Twisted Teacher

Many people think that there is some significance to the fact that Cassidy was able to find phonetic ‘matches’ for his English candidate phrases in Irish dictionaries. This is not the case. These are hefty dictionaries, well over a thousand pages long. Cassidy wasn’t fussy about the pronunciation or indeed about the meaning. For example, he thought the origin of gump in the sense of chicken could be the Irish colm, which really doesn’t sound anything like gump and means a dove or pigeon! In other words, it isn’t difficult to pick a word and find a ‘suitable’ Irish phrase to be its ‘origin’.

Let’s take the surname Cassidy as an example. It comes from Ó Caiside. It is a surname from Fermanagh in the north of Ireland which means descendant of Caiside [pron. cash-idja]. There is no agreement about the derivation of the name Caiside.

However, let’s use some of Cassidy’s methodology to find a good derivation. What about casaoid [cass-eej, which means a complaint? After all, Cassidy was fond of complaining about dictionary dudes and WASPs who refused to recognise the value of his work!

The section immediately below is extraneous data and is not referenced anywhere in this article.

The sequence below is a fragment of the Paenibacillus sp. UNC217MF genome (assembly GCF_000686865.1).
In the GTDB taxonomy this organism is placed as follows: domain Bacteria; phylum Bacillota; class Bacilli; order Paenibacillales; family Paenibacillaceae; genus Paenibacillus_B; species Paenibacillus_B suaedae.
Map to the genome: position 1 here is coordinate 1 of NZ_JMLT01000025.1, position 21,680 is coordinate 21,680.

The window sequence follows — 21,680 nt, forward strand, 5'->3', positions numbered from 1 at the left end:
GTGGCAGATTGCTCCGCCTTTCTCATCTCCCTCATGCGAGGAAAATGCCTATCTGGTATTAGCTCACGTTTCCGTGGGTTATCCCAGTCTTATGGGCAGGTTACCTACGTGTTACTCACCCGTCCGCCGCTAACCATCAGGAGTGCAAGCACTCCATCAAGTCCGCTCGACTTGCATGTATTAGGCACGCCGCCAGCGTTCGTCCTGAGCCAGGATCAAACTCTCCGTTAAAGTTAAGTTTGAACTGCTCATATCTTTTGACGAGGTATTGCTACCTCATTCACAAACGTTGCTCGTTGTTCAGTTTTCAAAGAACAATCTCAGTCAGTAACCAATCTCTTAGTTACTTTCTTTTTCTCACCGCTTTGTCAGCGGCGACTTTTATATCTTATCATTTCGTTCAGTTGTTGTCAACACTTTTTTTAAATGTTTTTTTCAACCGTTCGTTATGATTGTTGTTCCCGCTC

Or what about cosúdar [pronounced coss-oodar]? Cos means foot, but also means proletarian in the phrase cosmhuintir, foot-people, the lower classes. So cos-údar could mean ‘a proletarian author’. (It couldn’t really but why should I be any more accurate than Cassidy?)

But my favourite would be this one. Let’s reference it the way Cassidy himself referenced his dodgy derivations.

The word cas [pron. cass] means ‘twist, turn, spin’ and oide [pron. idja] means ‘teacher’, so casaide plainly means ‘a twisted teacher, a lying instructor who puts his own spin on things, fig. a dishonest academic who invents all his research’. (Dinneen, 167, 810 ; Ó Dónaill, 194, 924; Collins, 406, 552).

See how easy it is? And how completely worthless?

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